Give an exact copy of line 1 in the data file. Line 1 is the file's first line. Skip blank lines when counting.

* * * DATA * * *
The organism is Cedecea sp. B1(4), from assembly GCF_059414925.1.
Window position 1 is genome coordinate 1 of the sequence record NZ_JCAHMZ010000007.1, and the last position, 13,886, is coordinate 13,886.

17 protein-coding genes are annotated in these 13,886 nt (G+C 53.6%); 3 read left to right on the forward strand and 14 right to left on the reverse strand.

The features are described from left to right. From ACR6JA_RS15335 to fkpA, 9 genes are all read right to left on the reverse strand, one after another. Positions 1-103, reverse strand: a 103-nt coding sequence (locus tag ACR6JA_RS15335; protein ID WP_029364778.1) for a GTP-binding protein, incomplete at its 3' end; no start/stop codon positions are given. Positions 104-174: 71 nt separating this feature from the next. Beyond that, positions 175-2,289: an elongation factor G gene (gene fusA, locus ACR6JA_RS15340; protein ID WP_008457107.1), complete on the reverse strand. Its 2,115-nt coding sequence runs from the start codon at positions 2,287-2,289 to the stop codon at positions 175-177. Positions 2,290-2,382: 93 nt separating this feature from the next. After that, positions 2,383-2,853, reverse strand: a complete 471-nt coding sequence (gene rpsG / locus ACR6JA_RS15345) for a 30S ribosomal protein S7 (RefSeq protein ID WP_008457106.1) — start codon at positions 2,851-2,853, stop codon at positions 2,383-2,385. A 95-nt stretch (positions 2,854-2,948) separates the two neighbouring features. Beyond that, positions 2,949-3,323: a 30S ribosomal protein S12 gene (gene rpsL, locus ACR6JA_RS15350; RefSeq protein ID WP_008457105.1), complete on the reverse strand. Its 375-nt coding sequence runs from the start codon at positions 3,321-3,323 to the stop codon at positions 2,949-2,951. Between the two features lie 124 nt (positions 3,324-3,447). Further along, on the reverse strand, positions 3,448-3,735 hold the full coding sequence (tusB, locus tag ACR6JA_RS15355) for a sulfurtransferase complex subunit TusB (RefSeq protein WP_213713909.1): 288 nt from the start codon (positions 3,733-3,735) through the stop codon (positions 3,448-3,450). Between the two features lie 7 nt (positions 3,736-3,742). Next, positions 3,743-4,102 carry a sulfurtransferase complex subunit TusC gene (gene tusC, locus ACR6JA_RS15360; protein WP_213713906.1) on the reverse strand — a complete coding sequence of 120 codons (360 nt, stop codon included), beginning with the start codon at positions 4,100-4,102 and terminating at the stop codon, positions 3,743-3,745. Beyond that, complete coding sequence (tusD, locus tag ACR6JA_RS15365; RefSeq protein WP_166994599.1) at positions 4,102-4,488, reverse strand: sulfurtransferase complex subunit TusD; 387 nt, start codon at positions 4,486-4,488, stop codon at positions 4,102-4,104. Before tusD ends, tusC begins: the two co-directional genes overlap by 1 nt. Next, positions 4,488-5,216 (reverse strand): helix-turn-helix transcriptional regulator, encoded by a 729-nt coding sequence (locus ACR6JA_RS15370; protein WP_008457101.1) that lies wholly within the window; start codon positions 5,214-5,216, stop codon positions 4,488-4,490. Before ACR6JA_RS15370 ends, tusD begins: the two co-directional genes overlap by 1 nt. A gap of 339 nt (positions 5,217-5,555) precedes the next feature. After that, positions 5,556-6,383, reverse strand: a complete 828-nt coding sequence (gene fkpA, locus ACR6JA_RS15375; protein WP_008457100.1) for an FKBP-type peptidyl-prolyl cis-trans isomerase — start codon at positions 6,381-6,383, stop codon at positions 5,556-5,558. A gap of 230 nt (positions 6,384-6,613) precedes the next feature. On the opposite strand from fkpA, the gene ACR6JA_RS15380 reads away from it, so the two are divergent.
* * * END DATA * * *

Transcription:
The organism is Cedecea sp. B1(4), from assembly GCF_059414925.1.